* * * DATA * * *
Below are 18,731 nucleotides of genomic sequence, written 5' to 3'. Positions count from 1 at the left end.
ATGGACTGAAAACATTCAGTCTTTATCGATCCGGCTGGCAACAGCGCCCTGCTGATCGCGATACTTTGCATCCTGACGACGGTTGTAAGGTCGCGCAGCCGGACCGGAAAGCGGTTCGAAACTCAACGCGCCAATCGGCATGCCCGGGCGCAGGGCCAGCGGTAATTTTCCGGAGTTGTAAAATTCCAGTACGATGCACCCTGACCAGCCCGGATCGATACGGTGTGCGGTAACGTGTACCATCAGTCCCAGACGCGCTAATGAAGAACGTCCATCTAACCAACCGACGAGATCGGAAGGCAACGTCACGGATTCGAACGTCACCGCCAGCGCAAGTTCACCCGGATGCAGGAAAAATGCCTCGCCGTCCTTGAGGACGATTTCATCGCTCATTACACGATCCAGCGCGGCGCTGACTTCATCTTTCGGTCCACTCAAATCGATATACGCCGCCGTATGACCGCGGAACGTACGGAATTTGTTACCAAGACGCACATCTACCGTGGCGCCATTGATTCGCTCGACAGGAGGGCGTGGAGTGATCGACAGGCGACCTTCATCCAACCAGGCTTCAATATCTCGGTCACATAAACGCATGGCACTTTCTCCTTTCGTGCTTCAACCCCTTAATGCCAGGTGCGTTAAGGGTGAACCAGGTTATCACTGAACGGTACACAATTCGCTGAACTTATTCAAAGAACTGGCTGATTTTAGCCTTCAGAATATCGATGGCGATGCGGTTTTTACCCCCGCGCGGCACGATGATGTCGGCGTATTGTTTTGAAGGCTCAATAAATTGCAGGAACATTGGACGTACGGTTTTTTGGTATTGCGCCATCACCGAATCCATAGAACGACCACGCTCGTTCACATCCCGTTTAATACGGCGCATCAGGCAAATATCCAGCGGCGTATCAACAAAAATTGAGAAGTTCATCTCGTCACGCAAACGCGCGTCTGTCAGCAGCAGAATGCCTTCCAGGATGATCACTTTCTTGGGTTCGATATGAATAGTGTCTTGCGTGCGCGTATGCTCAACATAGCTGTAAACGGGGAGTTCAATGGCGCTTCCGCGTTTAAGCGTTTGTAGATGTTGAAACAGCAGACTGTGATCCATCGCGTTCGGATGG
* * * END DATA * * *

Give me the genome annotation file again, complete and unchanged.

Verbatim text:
Below are 18,731 nucleotides of genomic sequence, written 5' to 3'. Positions count from 1 at the left end.
ATGGACTGAAAACATTCAGTCTTTATCGATCCGGCTGGCAACAGCGCCCTGCTGATCGCGATACTTTGCATCCTGACGACGGTTGTAAGGTCGCGCAGCCGGACCGGAAAGCGGTTCGAAACTCAACGCGCCAATCGGCATGCCCGGGCGCAGGGCCAGCGGTAATTTTCCGGAGTTGTAAAATTCCAGTACGATGCACCCTGACCAGCCCGGATCGATACGGTGTGCGGTAACGTGTACCATCAGTCCCAGACGCGCTAATGAAGAACGTCCATCTAACCAACCGACGAGATCGGAAGGCAACGTCACGGATTCGAACGTCACCGCCAGCGCAAGTTCACCCGGATGCAGGAAAAATGCCTCGCCGTCCTTGAGGACGATTTCATCGCTCATTACACGATCCAGCGCGGCGCTGACTTCATCTTTCGGTCCACTCAAATCGATATACGCCGCCGTATGACCGCGGAACGTACGGAATTTGTTACCAAGACGCACATCTACCGTGGCGCCATTGATTCGCTCGACAGGAGGGCGTGGAGTGATCGACAGGCGACCTTCATCCAACCAGGCTTCAATATCTCGGTCACATAAACGCATGGCACTTTCTCCTTTCGTGCTTCAACCCCTTAATGCCAGGTGCGTTAAGGGTGAACCAGGTTATCACTGAACGGTACACAATTCGCTGAACTTATTCAAAGAACTGGCTGATTTTAGCCTTCAGAATATCGATGGCGATGCGGTTTTTACCCCCGCGCGGCACGATGATGTCGGCGTATTGTTTTGAAGGCTCAATAAATTGCAGGAACATTGGACGTACGGTTTTTTGGTATTGCGCCATCACCGAATCCATAGAACGACCACGCTCGTTCACATCCCGTTTAATACGGCGCATCAGGCAAATATCCAGCGGCGTATCAACAAAAATTGAGAAGTTCATCTCGTCACGCAAACGCGCGTCTGTCAGCAGCAGAATGCCTTCCAGGATGATCACTTTCTTGGGTTCGATATGAATAGTGTCTTGCGTGCGCGTATGCTCAACATAGCTGTAAACGGGGAGTTCAATGGCGCTTCCGCGTTTAAGCGTTTGTAGATGTTGAAACAGCAGACTGTGATCCATCGCGTTCGGATGG